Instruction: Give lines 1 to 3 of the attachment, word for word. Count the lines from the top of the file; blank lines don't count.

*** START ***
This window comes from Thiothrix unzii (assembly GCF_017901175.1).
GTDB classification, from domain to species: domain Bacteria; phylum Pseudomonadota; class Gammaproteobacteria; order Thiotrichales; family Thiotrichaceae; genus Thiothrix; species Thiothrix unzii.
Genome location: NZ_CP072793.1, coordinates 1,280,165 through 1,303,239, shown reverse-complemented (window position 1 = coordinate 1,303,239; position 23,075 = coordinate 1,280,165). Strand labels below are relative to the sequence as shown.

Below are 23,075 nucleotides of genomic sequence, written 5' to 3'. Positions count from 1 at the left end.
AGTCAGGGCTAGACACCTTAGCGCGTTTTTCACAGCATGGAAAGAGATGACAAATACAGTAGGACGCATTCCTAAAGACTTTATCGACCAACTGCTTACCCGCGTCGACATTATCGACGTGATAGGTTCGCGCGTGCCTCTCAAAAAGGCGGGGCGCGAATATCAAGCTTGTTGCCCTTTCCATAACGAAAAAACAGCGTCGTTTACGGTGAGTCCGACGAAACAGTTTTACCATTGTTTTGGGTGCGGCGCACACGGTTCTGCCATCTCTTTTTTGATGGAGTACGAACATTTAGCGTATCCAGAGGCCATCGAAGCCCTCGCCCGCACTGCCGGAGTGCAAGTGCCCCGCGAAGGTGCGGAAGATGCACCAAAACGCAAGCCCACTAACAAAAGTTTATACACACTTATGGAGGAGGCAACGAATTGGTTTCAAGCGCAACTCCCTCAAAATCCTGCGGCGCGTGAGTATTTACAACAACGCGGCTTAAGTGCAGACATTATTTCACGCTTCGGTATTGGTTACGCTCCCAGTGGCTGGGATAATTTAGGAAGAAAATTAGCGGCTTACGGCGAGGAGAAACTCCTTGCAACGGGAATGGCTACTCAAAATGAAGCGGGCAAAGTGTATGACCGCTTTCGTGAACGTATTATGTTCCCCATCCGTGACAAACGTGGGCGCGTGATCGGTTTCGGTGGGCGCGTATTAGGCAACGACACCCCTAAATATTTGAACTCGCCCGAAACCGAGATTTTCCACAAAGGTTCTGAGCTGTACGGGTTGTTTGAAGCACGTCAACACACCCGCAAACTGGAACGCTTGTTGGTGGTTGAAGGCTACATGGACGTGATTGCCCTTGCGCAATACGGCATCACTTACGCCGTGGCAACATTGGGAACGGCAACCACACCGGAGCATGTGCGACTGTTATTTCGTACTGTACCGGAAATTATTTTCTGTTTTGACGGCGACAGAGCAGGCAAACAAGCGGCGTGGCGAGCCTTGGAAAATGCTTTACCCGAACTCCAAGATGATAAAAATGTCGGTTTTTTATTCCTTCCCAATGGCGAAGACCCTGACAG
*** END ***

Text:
This window comes from Thiothrix unzii (assembly GCF_017901175.1).
GTDB classification, from domain to species: domain Bacteria; phylum Pseudomonadota; class Gammaproteobacteria; order Thiotrichales; family Thiotrichaceae; genus Thiothrix; species Thiothrix unzii.
Genome location: NZ_CP072793.1, coordinates 1,280,165 through 1,303,239, shown reverse-complemented (window position 1 = coordinate 1,303,239; position 23,075 = coordinate 1,280,165). Strand labels below are relative to the sequence as shown.